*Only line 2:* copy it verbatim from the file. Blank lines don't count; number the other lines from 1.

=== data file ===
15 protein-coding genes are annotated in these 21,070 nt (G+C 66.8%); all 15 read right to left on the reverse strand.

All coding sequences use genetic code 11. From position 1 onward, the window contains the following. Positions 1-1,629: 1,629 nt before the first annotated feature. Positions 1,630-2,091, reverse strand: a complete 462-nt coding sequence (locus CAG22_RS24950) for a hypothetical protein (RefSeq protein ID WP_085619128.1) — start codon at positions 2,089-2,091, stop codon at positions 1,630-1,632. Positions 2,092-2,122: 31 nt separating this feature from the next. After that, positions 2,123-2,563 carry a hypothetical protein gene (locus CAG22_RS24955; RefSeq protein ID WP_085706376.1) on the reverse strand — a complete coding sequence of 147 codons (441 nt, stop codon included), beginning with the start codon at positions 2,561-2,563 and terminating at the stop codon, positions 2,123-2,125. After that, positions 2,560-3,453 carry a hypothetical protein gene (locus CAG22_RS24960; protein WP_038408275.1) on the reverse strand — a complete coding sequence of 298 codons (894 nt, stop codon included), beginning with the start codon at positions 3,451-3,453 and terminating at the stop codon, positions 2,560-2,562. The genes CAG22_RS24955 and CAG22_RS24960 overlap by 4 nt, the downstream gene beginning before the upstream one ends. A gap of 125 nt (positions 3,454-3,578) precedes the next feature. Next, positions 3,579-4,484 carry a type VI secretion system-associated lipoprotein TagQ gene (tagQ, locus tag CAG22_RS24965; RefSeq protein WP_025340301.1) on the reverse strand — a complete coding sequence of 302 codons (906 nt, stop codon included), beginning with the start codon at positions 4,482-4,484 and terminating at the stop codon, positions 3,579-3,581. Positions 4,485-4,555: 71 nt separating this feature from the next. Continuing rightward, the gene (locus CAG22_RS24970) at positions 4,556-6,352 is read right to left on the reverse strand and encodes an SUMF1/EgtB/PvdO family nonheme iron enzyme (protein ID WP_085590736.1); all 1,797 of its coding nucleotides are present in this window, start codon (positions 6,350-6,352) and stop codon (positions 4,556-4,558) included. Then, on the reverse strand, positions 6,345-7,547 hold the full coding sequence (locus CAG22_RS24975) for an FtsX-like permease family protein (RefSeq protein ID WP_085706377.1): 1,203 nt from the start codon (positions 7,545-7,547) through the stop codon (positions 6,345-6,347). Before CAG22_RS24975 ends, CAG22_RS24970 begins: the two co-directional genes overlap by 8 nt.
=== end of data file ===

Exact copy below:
All coding sequences use genetic code 11. From position 1 onward, the window contains the following. Positions 1-1,629: 1,629 nt before the first annotated feature. Positions 1,630-2,091, reverse strand: a complete 462-nt coding sequence (locus CAG22_RS24950) for a hypothetical protein (RefSeq protein ID WP_085619128.1) — start codon at positions 2,089-2,091, stop codon at positions 1,630-1,632. Positions 2,092-2,122: 31 nt separating this feature from the next. After that, positions 2,123-2,563 carry a hypothetical protein gene (locus CAG22_RS24955; RefSeq protein ID WP_085706376.1) on the reverse strand — a complete coding sequence of 147 codons (441 nt, stop codon included), beginning with the start codon at positions 2,561-2,563 and terminating at the stop codon, positions 2,123-2,125. After that, positions 2,560-3,453 carry a hypothetical protein gene (locus CAG22_RS24960; protein WP_038408275.1) on the reverse strand — a complete coding sequence of 298 codons (894 nt, stop codon included), beginning with the start codon at positions 3,451-3,453 and terminating at the stop codon, positions 2,560-2,562. The genes CAG22_RS24955 and CAG22_RS24960 overlap by 4 nt, the downstream gene beginning before the upstream one ends. A gap of 125 nt (positions 3,454-3,578) precedes the next feature. Next, positions 3,579-4,484 carry a type VI secretion system-associated lipoprotein TagQ gene (tagQ, locus tag CAG22_RS24965; RefSeq protein WP_025340301.1) on the reverse strand — a complete coding sequence of 302 codons (906 nt, stop codon included), beginning with the start codon at positions 4,482-4,484 and terminating at the stop codon, positions 3,579-3,581. Positions 4,485-4,555: 71 nt separating this feature from the next. Continuing rightward, the gene (locus CAG22_RS24970) at positions 4,556-6,352 is read right to left on the reverse strand and encodes an SUMF1/EgtB/PvdO family nonheme iron enzyme (protein ID WP_085590736.1); all 1,797 of its coding nucleotides are present in this window, start codon (positions 6,350-6,352) and stop codon (positions 4,556-4,558) included. Then, on the reverse strand, positions 6,345-7,547 hold the full coding sequence (locus CAG22_RS24975) for an FtsX-like permease family protein (RefSeq protein ID WP_085706377.1): 1,203 nt from the start codon (positions 7,545-7,547) through the stop codon (positions 6,345-6,347). Before CAG22_RS24975 ends, CAG22_RS24970 begins: the two co-directional genes overlap by 8 nt.